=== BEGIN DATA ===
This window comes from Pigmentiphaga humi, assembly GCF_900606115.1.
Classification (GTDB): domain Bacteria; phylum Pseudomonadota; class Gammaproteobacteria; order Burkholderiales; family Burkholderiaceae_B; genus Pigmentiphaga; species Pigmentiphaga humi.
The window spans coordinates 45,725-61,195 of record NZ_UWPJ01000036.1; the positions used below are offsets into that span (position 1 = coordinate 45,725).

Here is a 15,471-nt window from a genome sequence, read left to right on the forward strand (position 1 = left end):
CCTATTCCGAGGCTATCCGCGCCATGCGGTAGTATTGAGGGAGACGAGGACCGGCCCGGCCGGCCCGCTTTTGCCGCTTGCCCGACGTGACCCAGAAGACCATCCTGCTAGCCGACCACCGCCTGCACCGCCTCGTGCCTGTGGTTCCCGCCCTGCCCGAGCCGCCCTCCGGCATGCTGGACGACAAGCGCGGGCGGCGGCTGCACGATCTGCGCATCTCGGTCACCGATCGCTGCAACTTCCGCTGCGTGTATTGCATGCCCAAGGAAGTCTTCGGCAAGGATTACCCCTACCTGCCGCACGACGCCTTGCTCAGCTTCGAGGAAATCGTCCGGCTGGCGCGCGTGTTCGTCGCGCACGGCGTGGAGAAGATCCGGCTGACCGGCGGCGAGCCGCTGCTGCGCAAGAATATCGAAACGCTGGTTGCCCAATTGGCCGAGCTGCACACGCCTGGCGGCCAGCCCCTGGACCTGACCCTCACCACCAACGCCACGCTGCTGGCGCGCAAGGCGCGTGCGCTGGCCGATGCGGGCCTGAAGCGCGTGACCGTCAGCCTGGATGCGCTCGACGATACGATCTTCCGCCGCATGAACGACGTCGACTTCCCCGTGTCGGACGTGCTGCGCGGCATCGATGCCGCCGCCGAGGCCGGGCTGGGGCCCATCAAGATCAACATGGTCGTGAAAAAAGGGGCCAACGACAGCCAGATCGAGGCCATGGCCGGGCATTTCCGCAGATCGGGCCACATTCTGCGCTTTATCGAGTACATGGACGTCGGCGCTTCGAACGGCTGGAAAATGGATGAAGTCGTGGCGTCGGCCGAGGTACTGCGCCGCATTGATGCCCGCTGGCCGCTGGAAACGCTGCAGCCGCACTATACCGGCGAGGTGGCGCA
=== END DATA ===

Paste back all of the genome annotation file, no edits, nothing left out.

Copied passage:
This window comes from Pigmentiphaga humi, assembly GCF_900606115.1.
Classification (GTDB): domain Bacteria; phylum Pseudomonadota; class Gammaproteobacteria; order Burkholderiales; family Burkholderiaceae_B; genus Pigmentiphaga; species Pigmentiphaga humi.
The window spans coordinates 45,725-61,195 of record NZ_UWPJ01000036.1; the positions used below are offsets into that span (position 1 = coordinate 45,725).

Here is a 15,471-nt window from a genome sequence, read left to right on the forward strand (position 1 = left end):
CCTATTCCGAGGCTATCCGCGCCATGCGGTAGTATTGAGGGAGACGAGGACCGGCCCGGCCGGCCCGCTTTTGCCGCTTGCCCGACGTGACCCAGAAGACCATCCTGCTAGCCGACCACCGCCTGCACCGCCTCGTGCCTGTGGTTCCCGCCCTGCCCGAGCCGCCCTCCGGCATGCTGGACGACAAGCGCGGGCGGCGGCTGCACGATCTGCGCATCTCGGTCACCGATCGCTGCAACTTCCGCTGCGTGTATTGCATGCCCAAGGAAGTCTTCGGCAAGGATTACCCCTACCTGCCGCACGACGCCTTGCTCAGCTTCGAGGAAATCGTCCGGCTGGCGCGCGTGTTCGTCGCGCACGGCGTGGAGAAGATCCGGCTGACCGGCGGCGAGCCGCTGCTGCGCAAGAATATCGAAACGCTGGTTGCCCAATTGGCCGAGCTGCACACGCCTGGCGGCCAGCCCCTGGACCTGACCCTCACCACCAACGCCACGCTGCTGGCGCGCAAGGCGCGTGCGCTGGCCGATGCGGGCCTGAAGCGCGTGACCGTCAGCCTGGATGCGCTCGACGATACGATCTTCCGCCGCATGAACGACGTCGACTTCCCCGTGTCGGACGTGCTGCGCGGCATCGATGCCGCCGCCGAGGCCGGGCTGGGGCCCATCAAGATCAACATGGTCGTGAAAAAAGGGGCCAACGACAGCCAGATCGAGGCCATGGCCGGGCATTTCCGCAGATCGGGCCACATTCTGCGCTTTATCGAGTACATGGACGTCGGCGCTTCGAACGGCTGGAAAATGGATGAAGTCGTGGCGTCGGCCGAGGTACTGCGCCGCATTGATGCCCGCTGGCCGCTGGAAACGCTGCAGCCGCACTATACCGGCGAGGTGGCGCA